Ashraf Ghani, whose know-how about statesmanship was limited to his experience in office drudgery of World Bank and NGOs, was utterly incapable of playing any decisive role in Afghanistan’s complex and extraordinary circumstances. Americans contemptuously kept him out of the whole process of talks with the Taliban. He could not even respond to such humiliation. These talks continued even till the fall of Kabul but still, Ashraf Ghani and his government remained irrelevant. Grasping the whole situation the astute leader of Northern Alliance Abdullah Abdullah secured the position of head of the High Council for National Reconciliation. This position allowed him to play a pivotal role in the final stages of talks and remained close to the Taliban. The role and position of Abdullah Abdullah in the imminent Taliban government, in which other groups will also be incorporated, will further elaborate the Taliban’s rapid victory. Constitutionally, Ashraf Ghani was the supreme commander of the armed forces. During this whole war, he didn’t even visit a single front to boost soldiers’ morale. One day he was seen with his advisors and commanders at Bala Hissar fort Kabul devising defence strategies and the very next day he was seen fleeing the presidential palace with suitcases full of foreign currencies, as reported by the Russian ambassador. He fled to UAE and left the country in turmoil and uncertainty. The schooling and training of capitalist institutions of the World Bank and NGOs can only produce cowards and accidental liberals like Ashraf Ghani. On the other hand, the cauldron of revolutionary struggle produces leaders like Noor Muhammad Tarakai, Hafizullah Amin and Dr Najeeb who sacrificed their lives in defence of oppressed masses and became immortal. The government in Kabul collapsed immediately after Ghani’s escape. This vacuum has been swiftly filled by the Taliban who entered Kabul without any resistance and with each passing moment they are consolidating their power.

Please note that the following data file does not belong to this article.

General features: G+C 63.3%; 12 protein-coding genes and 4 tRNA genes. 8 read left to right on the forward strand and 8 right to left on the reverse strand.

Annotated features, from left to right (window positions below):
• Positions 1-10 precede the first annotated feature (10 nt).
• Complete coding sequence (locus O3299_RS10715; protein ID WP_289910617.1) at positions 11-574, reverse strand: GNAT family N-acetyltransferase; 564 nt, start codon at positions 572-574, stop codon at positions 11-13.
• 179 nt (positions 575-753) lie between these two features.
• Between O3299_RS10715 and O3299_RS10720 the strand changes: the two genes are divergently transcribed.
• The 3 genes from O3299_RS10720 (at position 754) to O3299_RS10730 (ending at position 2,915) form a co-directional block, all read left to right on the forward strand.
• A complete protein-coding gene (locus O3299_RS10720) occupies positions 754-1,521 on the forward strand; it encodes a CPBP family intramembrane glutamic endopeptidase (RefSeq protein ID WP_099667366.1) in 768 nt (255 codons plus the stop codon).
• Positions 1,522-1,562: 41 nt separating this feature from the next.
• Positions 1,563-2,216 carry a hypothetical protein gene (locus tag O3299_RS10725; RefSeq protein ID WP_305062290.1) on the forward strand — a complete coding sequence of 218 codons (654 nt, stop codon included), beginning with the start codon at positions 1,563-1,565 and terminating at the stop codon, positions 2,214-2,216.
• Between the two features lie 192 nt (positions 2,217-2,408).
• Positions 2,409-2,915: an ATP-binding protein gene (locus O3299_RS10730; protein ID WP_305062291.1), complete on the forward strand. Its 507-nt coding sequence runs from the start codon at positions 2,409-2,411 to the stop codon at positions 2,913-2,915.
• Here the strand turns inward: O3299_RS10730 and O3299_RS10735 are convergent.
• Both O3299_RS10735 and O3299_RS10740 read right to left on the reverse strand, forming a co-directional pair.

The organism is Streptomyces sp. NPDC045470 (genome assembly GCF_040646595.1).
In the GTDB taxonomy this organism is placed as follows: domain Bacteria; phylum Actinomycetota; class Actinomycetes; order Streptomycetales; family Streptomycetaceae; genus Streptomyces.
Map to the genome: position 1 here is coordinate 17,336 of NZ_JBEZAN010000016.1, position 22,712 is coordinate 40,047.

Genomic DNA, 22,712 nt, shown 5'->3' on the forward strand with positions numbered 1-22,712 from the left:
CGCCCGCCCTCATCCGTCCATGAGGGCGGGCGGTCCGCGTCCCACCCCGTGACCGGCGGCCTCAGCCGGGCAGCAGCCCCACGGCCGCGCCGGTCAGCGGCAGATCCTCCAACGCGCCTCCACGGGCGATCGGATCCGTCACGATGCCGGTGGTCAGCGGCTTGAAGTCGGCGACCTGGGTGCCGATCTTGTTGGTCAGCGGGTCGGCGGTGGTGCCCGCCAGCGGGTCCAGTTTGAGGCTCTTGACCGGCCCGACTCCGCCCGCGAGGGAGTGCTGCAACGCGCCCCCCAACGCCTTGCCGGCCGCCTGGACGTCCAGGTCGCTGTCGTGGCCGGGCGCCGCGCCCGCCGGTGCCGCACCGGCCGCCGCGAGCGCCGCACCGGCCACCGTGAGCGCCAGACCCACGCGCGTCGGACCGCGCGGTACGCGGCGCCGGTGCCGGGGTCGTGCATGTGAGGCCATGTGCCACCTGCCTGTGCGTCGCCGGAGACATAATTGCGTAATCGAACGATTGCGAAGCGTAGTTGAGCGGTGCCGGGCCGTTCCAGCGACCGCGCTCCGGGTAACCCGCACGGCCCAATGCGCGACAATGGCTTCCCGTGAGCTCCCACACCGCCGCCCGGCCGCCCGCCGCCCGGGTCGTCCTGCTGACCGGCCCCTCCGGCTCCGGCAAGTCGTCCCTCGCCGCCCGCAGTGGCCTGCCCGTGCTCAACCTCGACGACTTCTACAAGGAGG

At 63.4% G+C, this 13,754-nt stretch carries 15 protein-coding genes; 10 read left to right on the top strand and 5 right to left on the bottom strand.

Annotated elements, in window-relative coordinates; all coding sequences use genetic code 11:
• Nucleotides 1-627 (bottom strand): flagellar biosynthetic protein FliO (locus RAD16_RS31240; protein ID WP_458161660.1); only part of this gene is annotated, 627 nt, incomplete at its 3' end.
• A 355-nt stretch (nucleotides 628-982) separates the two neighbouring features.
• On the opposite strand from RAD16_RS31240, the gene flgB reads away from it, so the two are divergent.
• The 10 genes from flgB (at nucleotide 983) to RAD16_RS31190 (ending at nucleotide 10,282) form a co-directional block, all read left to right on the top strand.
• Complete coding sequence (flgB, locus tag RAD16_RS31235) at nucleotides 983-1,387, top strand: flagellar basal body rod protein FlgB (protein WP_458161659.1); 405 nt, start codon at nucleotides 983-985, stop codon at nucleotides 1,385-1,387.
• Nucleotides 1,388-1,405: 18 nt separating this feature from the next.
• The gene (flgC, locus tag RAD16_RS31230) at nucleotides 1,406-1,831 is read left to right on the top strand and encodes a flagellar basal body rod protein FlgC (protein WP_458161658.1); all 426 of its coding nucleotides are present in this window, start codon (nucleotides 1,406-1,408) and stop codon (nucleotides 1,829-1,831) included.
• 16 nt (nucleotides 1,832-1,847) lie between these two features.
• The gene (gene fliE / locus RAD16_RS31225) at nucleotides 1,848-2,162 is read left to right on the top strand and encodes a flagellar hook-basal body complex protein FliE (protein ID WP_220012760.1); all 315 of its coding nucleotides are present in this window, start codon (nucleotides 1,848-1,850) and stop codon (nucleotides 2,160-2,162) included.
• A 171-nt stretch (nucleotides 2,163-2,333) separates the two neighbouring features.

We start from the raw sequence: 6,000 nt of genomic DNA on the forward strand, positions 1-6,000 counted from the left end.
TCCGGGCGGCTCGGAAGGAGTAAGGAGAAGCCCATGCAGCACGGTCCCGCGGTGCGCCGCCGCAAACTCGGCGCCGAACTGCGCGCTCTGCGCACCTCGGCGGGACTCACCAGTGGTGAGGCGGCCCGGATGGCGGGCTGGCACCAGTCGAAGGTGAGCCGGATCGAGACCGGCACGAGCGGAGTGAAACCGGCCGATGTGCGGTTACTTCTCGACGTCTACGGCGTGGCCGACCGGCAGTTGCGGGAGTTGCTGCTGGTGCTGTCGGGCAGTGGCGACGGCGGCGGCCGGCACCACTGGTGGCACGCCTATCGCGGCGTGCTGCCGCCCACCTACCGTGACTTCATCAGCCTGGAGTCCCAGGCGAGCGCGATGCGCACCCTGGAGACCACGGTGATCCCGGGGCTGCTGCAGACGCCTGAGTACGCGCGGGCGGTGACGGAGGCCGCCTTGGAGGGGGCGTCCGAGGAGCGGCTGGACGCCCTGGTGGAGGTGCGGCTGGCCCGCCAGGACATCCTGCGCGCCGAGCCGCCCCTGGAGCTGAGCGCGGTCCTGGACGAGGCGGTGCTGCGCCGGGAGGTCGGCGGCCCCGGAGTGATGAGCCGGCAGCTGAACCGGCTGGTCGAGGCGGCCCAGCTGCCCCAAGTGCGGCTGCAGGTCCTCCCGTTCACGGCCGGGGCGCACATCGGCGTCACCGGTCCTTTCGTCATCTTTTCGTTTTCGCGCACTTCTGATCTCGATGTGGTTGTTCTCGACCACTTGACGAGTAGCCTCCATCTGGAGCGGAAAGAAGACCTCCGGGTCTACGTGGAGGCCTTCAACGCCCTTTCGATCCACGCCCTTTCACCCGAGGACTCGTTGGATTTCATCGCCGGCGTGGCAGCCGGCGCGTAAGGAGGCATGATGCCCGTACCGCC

Whereas the vacuum created by Ashraf Ghani and his government was filled by the Taliban as the only alternative at the moment; Russia, China and Iran want to fill the vacuum created by America’s defeat. These countries provided every possible support to the Taliban in its fight against America. At the same time, Pakistan is coordinating and harmonizing with these states by utilizing its great influence on the Taliban. In such conditions, the current pro-American Pakistani regime and Pakistani deep state will inevitably come into conflict. For Pakistan the year 2021 can become a reverse scenario of 2017. Despite being a landlocked country and about 75 per cent of its terrain being mountainous, Afghanistan is an important bridge between central Asian states and south Asia. Its natural resources and minerals have been the focus of various imperialist powers. According to a report of the American Defense Committee published in the New York Times, Afghanistan is sitting on colossal reserves of Copper, Carbon, Chromite, Floride, Iron, Uranium and several other precious metals. The report further estimates that huge reserves of lithium can transform Afghanistan into Saudi Arabia of lithium. Lithium is an important element used in rechargeable batteries for mobile phones, laptops, digital cameras and electric vehicles. China has been eyeing the extraction of these minerals for decades. China has already signed various oil and copper extraction projects including the Mes Aynak copper project. However, due to turmoil and uncertainty, these projects could not move forward. China also plans to link Afghanistan through Belt and Road Initiative with CPEC in the south and with Silk Road in the north. China has built close ties with the Taliban. Both sides have had several meetings in China. Taliban has assured China it will not allow Afghanistan’s territory to be used against China. China has also assured support to the Taliban. It seems that China, Russia and Iran are using the platform of Shanghai Cooperation Council to try to replace America’s Unipolar order.